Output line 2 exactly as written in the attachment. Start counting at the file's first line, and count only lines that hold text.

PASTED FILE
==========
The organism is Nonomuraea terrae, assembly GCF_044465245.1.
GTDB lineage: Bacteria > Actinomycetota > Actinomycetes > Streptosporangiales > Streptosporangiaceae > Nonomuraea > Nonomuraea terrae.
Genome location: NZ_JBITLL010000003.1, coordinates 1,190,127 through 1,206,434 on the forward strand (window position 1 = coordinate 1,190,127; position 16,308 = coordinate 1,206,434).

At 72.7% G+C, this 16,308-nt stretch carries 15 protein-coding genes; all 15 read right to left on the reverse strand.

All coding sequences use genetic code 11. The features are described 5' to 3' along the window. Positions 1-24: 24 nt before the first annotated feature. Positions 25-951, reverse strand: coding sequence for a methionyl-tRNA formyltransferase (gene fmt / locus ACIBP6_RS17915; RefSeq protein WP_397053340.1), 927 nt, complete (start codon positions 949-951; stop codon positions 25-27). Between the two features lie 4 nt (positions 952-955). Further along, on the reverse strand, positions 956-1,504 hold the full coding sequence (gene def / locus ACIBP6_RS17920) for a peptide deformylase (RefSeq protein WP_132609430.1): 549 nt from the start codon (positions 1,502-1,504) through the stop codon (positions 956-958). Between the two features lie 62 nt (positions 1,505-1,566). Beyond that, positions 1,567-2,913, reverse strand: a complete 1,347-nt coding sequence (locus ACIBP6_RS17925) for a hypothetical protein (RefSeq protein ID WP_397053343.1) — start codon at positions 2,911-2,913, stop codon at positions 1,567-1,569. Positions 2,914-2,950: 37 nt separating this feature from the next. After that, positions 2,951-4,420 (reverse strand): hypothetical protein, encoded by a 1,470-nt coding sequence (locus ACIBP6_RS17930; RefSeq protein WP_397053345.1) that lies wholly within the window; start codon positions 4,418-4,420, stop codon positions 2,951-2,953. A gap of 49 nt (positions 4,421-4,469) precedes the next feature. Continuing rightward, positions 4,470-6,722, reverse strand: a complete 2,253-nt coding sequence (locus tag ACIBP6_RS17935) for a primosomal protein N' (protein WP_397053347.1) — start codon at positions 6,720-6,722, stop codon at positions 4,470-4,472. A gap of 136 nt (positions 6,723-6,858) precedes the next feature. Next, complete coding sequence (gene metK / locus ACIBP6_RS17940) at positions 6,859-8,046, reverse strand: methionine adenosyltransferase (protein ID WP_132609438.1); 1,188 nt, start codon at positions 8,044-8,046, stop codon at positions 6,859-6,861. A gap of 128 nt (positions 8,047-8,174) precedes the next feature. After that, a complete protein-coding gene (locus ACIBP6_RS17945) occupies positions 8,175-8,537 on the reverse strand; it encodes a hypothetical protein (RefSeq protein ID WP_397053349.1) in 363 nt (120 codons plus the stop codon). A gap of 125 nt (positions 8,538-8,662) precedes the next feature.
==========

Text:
GTDB lineage: Bacteria > Actinomycetota > Actinomycetes > Streptosporangiales > Streptosporangiaceae > Nonomuraea > Nonomuraea terrae.